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Monday, April 15, 2013

GOING . . . GOING . . .



To find out what is gone, listen to this recording -- worth the 7 or so minutes  to find out what happens to education once it has been "reformed."

Letter from Washington – Part III   What SHOULD we be doing?

So here is the historical perspective.  For decades the “reformers” have been pushing this concept that our schools are broken and need fixing.  The truth is that our schools are among the best in the world* when we take out those in high poverty areas.    The problem, of course, is poverty, not “bad teachers" or "broken schools."

Regardless, the so-called reformers came up with a bunch of ideas to “help”:

·        Fire all the teachers and hire new ones (which leaves us with few experienced teachers in the neediest schools, and broken trust)

·        Test, test and test again.

·        State take-overs, which unempowers citizens

·        Schools of choice (as the best students leave, they take their money with them, so the neediest schools, then, are under-funded)

·        Because  schools are under-funded, there are severe cuts to art, music, P.E., school nurses, school librarians.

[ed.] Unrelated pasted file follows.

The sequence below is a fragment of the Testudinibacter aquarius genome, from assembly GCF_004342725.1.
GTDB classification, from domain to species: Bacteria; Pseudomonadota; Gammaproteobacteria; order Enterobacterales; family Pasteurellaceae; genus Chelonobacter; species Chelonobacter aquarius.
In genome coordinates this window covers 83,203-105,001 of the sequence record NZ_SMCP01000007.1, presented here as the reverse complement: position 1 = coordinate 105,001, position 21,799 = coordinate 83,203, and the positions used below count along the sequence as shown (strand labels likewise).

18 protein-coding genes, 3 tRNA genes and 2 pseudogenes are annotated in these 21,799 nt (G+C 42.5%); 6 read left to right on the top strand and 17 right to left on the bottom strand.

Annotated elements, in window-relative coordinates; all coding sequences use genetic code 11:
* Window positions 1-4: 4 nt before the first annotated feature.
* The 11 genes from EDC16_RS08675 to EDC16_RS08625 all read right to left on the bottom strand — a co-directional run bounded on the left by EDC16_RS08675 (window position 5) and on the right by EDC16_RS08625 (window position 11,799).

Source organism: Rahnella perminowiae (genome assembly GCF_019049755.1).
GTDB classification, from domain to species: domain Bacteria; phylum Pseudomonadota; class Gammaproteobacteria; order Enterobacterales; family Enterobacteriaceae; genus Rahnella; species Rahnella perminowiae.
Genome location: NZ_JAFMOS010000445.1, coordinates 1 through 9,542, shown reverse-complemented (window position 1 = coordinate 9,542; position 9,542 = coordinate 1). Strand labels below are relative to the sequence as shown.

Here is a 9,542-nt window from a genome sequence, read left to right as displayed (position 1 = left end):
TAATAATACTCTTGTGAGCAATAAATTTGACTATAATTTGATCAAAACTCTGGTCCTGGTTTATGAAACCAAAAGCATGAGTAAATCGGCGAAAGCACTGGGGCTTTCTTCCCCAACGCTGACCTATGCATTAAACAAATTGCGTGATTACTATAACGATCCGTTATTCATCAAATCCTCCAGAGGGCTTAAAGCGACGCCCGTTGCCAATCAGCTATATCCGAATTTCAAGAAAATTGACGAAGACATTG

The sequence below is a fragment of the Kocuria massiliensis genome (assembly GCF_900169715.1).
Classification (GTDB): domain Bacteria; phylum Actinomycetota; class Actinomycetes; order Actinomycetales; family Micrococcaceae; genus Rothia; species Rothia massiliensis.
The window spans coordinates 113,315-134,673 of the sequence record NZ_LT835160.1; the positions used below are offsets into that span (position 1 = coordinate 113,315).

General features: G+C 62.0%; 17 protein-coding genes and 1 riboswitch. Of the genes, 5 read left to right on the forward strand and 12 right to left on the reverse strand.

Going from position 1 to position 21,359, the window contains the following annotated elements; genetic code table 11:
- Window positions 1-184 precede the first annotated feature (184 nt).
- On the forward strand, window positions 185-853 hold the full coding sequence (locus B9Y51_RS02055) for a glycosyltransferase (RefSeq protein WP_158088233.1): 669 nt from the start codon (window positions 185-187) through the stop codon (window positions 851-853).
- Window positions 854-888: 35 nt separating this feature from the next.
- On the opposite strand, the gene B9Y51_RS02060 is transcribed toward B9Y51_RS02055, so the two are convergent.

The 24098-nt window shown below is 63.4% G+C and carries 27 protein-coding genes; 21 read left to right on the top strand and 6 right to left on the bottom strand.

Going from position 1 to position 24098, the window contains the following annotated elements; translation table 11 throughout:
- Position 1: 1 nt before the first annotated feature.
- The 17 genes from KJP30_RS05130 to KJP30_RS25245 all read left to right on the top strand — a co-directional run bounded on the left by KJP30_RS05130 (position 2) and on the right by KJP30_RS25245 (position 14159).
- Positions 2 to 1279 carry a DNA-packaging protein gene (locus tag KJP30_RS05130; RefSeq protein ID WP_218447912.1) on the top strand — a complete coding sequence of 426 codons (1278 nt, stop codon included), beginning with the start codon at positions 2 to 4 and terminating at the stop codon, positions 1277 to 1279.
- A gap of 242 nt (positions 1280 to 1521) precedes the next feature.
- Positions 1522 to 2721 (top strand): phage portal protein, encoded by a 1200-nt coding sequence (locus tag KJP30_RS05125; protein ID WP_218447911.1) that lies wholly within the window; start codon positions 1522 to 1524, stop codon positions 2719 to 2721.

·        Vouchers

When people who understand education don’t go along with these ridiculous measures the so-called reformers say it is to defend the status quo because we only care about the adults in the situation, not the students.  (Unbelievalby, the world buys this stuff.)

"What is your solution?"  They ask.

So here are some actual solutions suggested by Dr. Diane Ravitch:

·        Full, rich curriculum with arts, history, music, P.E.

·        Certified, qualified teachers in every classroom

·        Superior and principled educators (teachers, principals and superintendents).

·        Local control

·        Counselors, librarians, social workers, psychologists, school nurses.

·        Real assessments for students, rather than high-stakes testing

·        Genuine teacher evaluations rather than basing evaluations on testing , which was never the purpose of the tests in the first place.

·        Professional autonomy


Thanks for your interest in this topic.  Next up:  we heard from the students raised on No Child Left Behind (NCLB).

Mary Valentine